Many of the Affordable Care Act's opponents keep looking to the U.S. Supreme Court to help undermine the health care reform law. They also keep coming up short, including in a ruling that was issued this morning. NBC News' Pete Williams reported:
By an 8-1 vote, the court said when Congress passed the Affordable Care Act, it set up programs to compensate insurance companies during the first three years for plans that turned out to be unprofitable. But when several companies sustained a total of $12 billion in losses, both the Obama and Trump administrations said because Congress didn't fully fund the reimbursement program, the government had no obligation to pay.
The full ruling in Maine Community Health Options v. United States is online here (pdf). Justice Sonia Sotomayor wrote for the majority, while Justice Samuel Alito stood alone as the sole dissenter.
For those unfamiliar with the case, let's circle back to our earlier coverage and review how we arrived at this point.
When the ACA was created a decade ago, there was a broad understanding that private insurers would benefit from millions of new customers, but they'd also take on new risks, since the law required insurance companies to treat all customers equally, regardless of pre-existing conditions. That raised the prospect, of course, of some insurers taking on hard-to-predict numbers of unhealthy consumers whose coverage would cost more.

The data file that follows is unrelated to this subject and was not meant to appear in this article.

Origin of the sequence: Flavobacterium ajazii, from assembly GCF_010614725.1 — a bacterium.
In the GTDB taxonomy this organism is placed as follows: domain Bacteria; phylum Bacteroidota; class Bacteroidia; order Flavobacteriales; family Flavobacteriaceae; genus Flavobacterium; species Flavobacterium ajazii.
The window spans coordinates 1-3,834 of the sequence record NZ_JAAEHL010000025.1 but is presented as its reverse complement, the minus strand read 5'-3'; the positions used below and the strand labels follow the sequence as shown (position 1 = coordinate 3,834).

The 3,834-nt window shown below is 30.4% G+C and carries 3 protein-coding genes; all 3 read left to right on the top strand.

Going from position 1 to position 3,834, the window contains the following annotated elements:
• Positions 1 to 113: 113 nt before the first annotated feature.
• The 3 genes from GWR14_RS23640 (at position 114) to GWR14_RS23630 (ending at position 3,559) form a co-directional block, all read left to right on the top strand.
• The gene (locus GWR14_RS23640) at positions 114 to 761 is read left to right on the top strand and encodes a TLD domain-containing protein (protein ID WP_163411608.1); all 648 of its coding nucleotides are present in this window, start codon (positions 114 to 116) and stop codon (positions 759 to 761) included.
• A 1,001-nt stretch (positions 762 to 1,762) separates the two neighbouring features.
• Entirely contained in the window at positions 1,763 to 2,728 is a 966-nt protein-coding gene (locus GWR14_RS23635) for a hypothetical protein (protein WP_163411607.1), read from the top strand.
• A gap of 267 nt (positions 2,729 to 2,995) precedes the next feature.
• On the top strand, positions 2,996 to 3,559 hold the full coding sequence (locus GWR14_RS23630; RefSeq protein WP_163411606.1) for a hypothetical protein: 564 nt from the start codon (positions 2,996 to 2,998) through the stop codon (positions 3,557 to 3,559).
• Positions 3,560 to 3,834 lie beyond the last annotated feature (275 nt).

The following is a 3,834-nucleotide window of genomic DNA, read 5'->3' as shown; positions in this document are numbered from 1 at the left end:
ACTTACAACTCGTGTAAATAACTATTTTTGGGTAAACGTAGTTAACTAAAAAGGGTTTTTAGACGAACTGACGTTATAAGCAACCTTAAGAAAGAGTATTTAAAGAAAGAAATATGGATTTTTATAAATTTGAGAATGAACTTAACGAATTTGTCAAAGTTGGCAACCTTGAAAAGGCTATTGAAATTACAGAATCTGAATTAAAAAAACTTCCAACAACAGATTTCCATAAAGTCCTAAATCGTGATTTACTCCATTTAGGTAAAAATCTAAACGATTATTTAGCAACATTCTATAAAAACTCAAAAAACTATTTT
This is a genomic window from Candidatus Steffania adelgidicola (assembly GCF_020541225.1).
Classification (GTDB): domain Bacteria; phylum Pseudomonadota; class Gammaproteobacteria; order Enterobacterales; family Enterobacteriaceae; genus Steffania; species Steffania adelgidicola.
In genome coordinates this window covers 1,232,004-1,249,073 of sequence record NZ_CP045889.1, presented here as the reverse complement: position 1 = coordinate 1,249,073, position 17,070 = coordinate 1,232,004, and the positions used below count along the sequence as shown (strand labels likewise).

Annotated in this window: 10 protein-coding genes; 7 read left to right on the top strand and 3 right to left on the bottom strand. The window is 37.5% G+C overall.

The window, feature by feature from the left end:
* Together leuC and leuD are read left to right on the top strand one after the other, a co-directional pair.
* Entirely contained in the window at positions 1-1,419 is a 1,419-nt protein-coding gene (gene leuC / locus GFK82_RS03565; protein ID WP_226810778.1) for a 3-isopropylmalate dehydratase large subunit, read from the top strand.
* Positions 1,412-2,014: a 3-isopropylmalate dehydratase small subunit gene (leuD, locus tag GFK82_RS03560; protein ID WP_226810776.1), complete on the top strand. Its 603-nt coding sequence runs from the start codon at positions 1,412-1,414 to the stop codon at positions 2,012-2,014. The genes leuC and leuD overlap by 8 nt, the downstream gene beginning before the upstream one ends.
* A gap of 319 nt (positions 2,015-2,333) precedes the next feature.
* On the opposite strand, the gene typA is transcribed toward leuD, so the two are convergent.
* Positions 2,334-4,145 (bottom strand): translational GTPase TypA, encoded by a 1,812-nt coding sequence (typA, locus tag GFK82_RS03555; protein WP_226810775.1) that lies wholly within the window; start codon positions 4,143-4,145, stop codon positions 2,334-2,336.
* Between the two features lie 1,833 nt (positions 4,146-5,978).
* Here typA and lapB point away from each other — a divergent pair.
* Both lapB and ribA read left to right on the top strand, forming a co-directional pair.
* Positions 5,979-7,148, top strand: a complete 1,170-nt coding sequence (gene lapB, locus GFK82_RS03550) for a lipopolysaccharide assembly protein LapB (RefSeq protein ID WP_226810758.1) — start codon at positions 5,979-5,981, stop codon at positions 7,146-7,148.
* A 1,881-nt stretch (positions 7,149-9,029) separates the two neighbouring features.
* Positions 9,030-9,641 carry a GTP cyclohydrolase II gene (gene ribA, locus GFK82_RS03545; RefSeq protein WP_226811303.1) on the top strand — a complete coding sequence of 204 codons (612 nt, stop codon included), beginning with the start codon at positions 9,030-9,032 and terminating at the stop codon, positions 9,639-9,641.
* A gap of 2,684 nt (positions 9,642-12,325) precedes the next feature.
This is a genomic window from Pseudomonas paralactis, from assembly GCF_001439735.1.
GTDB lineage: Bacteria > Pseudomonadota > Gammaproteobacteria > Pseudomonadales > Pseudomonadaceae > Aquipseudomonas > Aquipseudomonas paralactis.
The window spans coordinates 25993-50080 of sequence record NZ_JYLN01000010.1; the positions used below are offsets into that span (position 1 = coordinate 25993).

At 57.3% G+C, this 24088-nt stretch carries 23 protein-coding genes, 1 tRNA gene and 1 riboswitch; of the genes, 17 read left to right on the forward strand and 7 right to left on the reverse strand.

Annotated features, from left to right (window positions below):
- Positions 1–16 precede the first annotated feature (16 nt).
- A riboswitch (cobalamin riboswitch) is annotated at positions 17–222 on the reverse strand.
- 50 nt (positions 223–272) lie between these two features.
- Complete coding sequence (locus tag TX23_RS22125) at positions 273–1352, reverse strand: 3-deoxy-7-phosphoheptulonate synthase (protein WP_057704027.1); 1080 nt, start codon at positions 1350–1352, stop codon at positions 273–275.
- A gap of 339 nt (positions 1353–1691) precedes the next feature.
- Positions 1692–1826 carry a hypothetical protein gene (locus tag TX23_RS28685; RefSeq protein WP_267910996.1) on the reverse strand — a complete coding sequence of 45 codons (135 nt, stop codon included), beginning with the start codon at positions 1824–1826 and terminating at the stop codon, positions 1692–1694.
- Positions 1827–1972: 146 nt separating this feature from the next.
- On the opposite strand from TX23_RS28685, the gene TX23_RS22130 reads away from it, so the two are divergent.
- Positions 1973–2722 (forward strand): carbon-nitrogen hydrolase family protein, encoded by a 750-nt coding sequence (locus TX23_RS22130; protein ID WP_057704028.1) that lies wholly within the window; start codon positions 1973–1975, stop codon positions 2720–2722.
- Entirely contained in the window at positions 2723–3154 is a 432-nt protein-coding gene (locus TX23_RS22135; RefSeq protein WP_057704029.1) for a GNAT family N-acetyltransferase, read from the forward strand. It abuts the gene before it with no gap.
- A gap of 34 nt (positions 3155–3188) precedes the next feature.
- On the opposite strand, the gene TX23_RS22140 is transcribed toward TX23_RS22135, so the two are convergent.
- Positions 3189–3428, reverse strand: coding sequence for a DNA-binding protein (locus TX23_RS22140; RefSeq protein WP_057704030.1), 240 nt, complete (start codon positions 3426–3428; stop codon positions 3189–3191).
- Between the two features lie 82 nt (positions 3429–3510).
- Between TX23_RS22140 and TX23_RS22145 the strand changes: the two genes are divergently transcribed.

The law's architects added "risk corridors" -- an idea Republicans liked in the not-too-distant past -- to help reimburse insurers that took a hit, at least for the first few years as the new marketplace took shape. The same provision also required insurance companies that didn't take a hit to pay into a risk corridor fund to help the rest of the industry.
As longtime readers may recall, Sen. Marco Rubio (R-Fla.), for reasons that were never altogether clear, helped lead the charge to destroy the risk corridors. (It almost certainly had something to do with the Floridian's ill-fated presidential campaign and its false claim that he "killed Obamacare.") Rubio and his Republican brethren succeeded, which led to some very unhappy insurers: companies that worked within the system in good faith were suddenly told the money they were promised would never arrive.
Litigation soon followed, and the justices heard the case in December. Many observers who were in the chamber for oral arguments came away with the same impression: most of the justices seemed quite sympathetic to the insurers' concerns.
Those impressions proved true.
While this resolves one of the pending Supreme Court cases related to "Obamacare," as we discussed last month, there's a more serious threat to the law still on the horizon. The fact that today's ruling was so one-sided has fueled some talk in legal circles that the justices just aren't too keen on tearing down the ACA just because some far-right officials want them to.